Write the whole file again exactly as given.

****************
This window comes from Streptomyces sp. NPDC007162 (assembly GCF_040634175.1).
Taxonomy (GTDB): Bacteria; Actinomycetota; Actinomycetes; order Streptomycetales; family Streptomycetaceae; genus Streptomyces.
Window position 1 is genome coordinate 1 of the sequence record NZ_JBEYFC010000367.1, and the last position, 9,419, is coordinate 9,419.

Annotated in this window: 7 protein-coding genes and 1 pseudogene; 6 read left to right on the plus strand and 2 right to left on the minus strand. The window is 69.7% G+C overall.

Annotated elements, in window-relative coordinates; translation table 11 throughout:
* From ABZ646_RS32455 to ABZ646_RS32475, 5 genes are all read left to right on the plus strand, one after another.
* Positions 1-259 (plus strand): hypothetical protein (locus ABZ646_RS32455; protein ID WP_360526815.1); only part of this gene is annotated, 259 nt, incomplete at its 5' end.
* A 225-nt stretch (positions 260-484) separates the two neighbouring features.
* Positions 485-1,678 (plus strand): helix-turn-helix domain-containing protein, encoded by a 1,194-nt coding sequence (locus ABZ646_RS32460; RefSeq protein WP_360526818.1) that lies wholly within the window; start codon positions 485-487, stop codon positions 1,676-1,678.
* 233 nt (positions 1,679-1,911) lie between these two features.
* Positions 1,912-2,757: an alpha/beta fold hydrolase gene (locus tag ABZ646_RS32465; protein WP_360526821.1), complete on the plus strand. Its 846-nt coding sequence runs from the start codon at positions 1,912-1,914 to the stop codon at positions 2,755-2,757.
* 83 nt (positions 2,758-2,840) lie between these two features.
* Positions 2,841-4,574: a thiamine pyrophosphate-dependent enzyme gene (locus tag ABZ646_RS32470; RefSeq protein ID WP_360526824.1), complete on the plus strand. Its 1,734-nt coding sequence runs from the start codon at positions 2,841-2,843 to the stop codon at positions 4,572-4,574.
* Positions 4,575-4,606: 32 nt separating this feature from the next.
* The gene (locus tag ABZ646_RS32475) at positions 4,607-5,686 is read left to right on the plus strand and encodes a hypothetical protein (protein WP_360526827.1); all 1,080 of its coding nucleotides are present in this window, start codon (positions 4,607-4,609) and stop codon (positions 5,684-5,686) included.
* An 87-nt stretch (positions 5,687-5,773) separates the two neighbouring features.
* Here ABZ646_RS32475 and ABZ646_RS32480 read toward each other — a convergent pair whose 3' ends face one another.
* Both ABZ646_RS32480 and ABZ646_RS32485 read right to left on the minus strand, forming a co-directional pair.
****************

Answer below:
This window comes from Streptomyces sp. NPDC007162 (assembly GCF_040634175.1).
Taxonomy (GTDB): Bacteria; Actinomycetota; Actinomycetes; order Streptomycetales; family Streptomycetaceae; genus Streptomyces.
Window position 1 is genome coordinate 1 of the sequence record NZ_JBEYFC010000367.1, and the last position, 9,419, is coordinate 9,419.

Annotated in this window: 7 protein-coding genes and 1 pseudogene; 6 read left to right on the plus strand and 2 right to left on the minus strand. The window is 69.7% G+C overall.

Annotated elements, in window-relative coordinates; translation table 11 throughout:
* From ABZ646_RS32455 to ABZ646_RS32475, 5 genes are all read left to right on the plus strand, one after another.
* Positions 1-259 (plus strand): hypothetical protein (locus ABZ646_RS32455; protein ID WP_360526815.1); only part of this gene is annotated, 259 nt, incomplete at its 5' end.
* A 225-nt stretch (positions 260-484) separates the two neighbouring features.
* Positions 485-1,678 (plus strand): helix-turn-helix domain-containing protein, encoded by a 1,194-nt coding sequence (locus ABZ646_RS32460; RefSeq protein WP_360526818.1) that lies wholly within the window; start codon positions 485-487, stop codon positions 1,676-1,678.
* 233 nt (positions 1,679-1,911) lie between these two features.
* Positions 1,912-2,757: an alpha/beta fold hydrolase gene (locus tag ABZ646_RS32465; protein WP_360526821.1), complete on the plus strand. Its 846-nt coding sequence runs from the start codon at positions 1,912-1,914 to the stop codon at positions 2,755-2,757.
* 83 nt (positions 2,758-2,840) lie between these two features.
* Positions 2,841-4,574: a thiamine pyrophosphate-dependent enzyme gene (locus tag ABZ646_RS32470; RefSeq protein ID WP_360526824.1), complete on the plus strand. Its 1,734-nt coding sequence runs from the start codon at positions 2,841-2,843 to the stop codon at positions 4,572-4,574.
* Positions 4,575-4,606: 32 nt separating this feature from the next.
* The gene (locus tag ABZ646_RS32475) at positions 4,607-5,686 is read left to right on the plus strand and encodes a hypothetical protein (protein WP_360526827.1); all 1,080 of its coding nucleotides are present in this window, start codon (positions 4,607-4,609) and stop codon (positions 5,684-5,686) included.
* An 87-nt stretch (positions 5,687-5,773) separates the two neighbouring features.
* Here ABZ646_RS32475 and ABZ646_RS32480 read toward each other — a convergent pair whose 3' ends face one another.
* Both ABZ646_RS32480 and ABZ646_RS32485 read right to left on the minus strand, forming a co-directional pair.